the other, and the related release from primitive superstitions, which permits one informed and superior choices, are part of what recommends the

educated imagination

as

still

bearing something of a colonial construct.

coinciding with the thrust of imperialisms intellectual project for

condemnation but may,

in Kristy s

words, give your mind

is

Its

not grounds

many

things to

think about and choices for you to make.” Without calling Kristy’s intentions into question, it would still seem valuable to set such commonplace ideas as

229

230

LITERATURE AND THE EDUCATED IMAGINATION a sense its

of global masters within the context of the colonial imperative and

we can

educational objectives. In this way,

cations of widely held views, setting

turn to the origins and impli-

them upon

a larger historical stage as

we

explore the continuing play of the colonial imagination within the literary landscape.

A second student, is

to raise the evolutionary opposition

The

ilizations.

a

Sam, understands that

difference

development

is

Sam

that

for the good.

to

engage the island metaphor

of primitive cultures versus evolved is

not entirely prepared to accept

come around on the question of literature’s pursued by a number of students:

contribution, was a pat-

Frye talks about a different person stranded on an island tellect

or

let’s

who

has no in-

say without literature, often he “feels lonely and fright-

ened and unwanted

in

such a world.”

and compare the primitive people,

must object

I

created a

more dangerous

and potential nuclear wars.

It

to that. If you look

for instance aboriginal

people, look at what people with intelligence have

They

this as

His pattern of initially resisting Frye’s position,

only to tern

civ-

done

and

civilized

to our world.

place with pollution, over population

me

seems to

it’s

more

peaceful to be

less

civilized.

Having

realized the value

of less

civilized

forms of life,

Sam

then moves on to

the corollary of this challenge by pointing out literature’s dangerous side in a

manner

He

that tends to confuse teacher

text, literature

who

Sam

the courts for spreading hate.

cause people to be dangerous.

.

.

.

was

finally

Being intelligent Irom studying

Sam

is

working

critically

damental imperial construct of the primitive and the that, his essay finally arrives at

and

is

similar to Frye’s. For

Sam,

literature

ever a civilizing influence: “I realize

tween

reality

is

another student

who

a nature that

But

for all

is

marks the advance of humankind

now

that literature brought us

around

away

us.

And

created civilizations.”

challenges the line that Frye draws be-

and the imagination. She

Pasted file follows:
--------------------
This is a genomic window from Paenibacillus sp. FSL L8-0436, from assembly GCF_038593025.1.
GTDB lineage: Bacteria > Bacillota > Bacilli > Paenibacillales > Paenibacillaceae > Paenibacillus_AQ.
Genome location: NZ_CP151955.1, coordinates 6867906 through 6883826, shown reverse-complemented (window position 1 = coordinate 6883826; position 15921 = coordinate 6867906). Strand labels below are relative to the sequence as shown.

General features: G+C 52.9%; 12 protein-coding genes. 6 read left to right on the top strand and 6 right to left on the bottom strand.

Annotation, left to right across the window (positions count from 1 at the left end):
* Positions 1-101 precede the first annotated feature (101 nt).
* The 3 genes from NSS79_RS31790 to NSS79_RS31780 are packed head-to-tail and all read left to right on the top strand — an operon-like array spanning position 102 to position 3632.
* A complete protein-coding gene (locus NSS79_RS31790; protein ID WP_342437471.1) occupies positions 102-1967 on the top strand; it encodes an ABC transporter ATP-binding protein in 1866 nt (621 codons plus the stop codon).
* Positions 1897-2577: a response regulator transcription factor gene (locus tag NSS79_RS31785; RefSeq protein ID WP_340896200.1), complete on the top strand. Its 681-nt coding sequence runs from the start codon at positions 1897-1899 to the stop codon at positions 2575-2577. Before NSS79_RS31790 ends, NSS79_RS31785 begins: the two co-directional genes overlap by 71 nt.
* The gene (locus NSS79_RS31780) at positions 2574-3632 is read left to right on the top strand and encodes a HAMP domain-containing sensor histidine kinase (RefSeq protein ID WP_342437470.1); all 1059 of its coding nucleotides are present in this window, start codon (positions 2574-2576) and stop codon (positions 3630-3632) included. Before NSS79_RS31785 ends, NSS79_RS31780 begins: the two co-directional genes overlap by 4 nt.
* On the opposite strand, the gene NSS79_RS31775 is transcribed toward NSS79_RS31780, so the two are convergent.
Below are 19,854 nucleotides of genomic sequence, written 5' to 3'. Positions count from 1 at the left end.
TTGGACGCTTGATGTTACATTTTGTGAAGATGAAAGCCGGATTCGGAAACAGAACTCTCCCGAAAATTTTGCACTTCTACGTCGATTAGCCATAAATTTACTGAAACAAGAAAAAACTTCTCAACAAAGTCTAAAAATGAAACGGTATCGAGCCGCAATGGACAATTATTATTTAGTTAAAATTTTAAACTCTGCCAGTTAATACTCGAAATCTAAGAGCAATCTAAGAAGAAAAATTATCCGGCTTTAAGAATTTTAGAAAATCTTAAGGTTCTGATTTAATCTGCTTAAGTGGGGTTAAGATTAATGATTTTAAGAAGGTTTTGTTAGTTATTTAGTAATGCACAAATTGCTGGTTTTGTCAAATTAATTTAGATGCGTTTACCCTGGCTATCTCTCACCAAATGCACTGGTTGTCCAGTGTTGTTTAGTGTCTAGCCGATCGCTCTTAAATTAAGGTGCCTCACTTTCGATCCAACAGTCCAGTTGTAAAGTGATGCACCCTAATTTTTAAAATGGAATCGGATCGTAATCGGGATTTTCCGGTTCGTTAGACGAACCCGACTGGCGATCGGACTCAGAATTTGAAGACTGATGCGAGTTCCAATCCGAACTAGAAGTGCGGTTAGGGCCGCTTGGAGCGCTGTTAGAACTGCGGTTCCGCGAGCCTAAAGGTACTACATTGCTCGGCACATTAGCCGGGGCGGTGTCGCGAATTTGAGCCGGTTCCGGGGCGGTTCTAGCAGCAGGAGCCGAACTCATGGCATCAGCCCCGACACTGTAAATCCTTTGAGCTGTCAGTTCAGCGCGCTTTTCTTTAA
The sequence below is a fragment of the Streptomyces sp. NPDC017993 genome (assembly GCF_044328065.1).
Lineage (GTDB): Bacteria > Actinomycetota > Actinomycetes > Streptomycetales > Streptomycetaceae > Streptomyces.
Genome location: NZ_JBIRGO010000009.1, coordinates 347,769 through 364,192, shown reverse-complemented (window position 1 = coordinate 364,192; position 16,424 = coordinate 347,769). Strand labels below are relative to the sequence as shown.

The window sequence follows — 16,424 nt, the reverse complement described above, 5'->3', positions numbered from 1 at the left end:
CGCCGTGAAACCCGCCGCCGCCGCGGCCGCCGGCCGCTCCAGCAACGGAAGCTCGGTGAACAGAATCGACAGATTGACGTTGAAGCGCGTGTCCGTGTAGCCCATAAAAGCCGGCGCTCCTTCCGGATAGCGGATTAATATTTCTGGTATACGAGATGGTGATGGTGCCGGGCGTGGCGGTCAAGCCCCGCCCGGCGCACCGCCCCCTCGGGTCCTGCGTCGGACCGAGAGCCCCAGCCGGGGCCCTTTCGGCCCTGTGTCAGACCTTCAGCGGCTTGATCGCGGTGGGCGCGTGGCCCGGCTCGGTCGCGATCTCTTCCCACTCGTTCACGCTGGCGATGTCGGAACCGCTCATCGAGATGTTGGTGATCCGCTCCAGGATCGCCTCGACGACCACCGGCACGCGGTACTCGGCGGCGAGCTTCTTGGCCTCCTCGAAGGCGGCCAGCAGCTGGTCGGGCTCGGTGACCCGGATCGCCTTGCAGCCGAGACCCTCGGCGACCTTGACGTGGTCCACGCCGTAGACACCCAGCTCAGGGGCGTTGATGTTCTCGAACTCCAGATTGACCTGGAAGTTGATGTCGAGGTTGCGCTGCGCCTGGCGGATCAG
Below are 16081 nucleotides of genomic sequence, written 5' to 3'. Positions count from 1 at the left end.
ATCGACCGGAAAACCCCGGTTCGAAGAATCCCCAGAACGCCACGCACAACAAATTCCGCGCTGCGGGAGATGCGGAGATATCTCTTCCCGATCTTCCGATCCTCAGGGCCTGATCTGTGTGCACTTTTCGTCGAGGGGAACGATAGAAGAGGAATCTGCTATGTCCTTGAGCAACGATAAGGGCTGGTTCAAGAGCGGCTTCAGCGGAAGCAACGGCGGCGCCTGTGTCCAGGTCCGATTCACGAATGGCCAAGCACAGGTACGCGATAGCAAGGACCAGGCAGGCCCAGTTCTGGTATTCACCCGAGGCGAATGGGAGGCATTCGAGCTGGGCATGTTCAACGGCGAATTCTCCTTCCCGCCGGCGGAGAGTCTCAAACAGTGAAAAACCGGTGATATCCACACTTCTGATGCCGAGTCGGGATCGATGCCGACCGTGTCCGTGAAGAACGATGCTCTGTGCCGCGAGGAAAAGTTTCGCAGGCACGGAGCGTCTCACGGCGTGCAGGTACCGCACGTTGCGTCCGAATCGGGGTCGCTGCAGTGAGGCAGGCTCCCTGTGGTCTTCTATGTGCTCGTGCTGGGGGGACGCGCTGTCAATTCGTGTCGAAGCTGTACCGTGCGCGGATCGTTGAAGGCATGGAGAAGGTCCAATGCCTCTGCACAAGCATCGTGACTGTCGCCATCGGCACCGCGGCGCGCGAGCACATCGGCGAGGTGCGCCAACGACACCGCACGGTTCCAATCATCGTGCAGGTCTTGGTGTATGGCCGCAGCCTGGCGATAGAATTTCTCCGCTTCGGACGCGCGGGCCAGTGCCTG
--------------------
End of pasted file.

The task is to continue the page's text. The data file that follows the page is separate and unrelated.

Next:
which imagines

from the fun-

civilized.

to live like the animals

we became more aware of literature we Heather

literature

an anthropological model of literary criticism

from the primitive era when we used as

brought before

concludes that “studying literature can

doesnt mean you re the most worthy.”

is

literature.

for fourteen years taught his high school students in social

studies about a Zionist global conspiracy until he

that

and hate

well-known Canadian instance of Jim Keegstra, an Alberta

raises the

schoolteacher

and

hostile

resists that

and

very posture of the colonial

m need of governance:

Frye mentions being shipwrecked on an island and he sees the world on the island as objective and that it is “something set over against you and

LITERATURE AND THE EDUCATED IMAGINATION not yourself or related to you in any way (p. 2). I disagree with Frye because the world is not objective and when you are on the island

one

is

more

related to

and

conversation in their

of the world. ...

a part

own way

with nature and

1

feel

make

people can

surroundings.

its

This conversation with nature, even with Heather and Frye both using the term surroundings,” still represents the empathetic reach across differences

(rather than a conquest of them, or Fryes sense

of “against”). She proposes a

healing of the distances that set us apart from nature and native. Yet before

I,

thoroughly romanticize the views of this student of nature, I would also note how she goes on to agree ultimately with Fryes faith in the civilizin turn,

ing force of literature: Frye

feels

what comes naturally

humans

to

think

and where

it is

like to

being. Literature provides us with a vision for our

lives. It

civilization

is

the essence of what

not entirely clear from the revise Frye’s

and nature

lutionary narrative.

own

in a later lecture that

I

To be human

some humans from

others,

how mend this

will presently discuss

final analysis, is

spirit.

She

is

and

no longer the deep-seated

is

beliefs,

ap-

but that

literature

ready to ques-

might otherwise be thought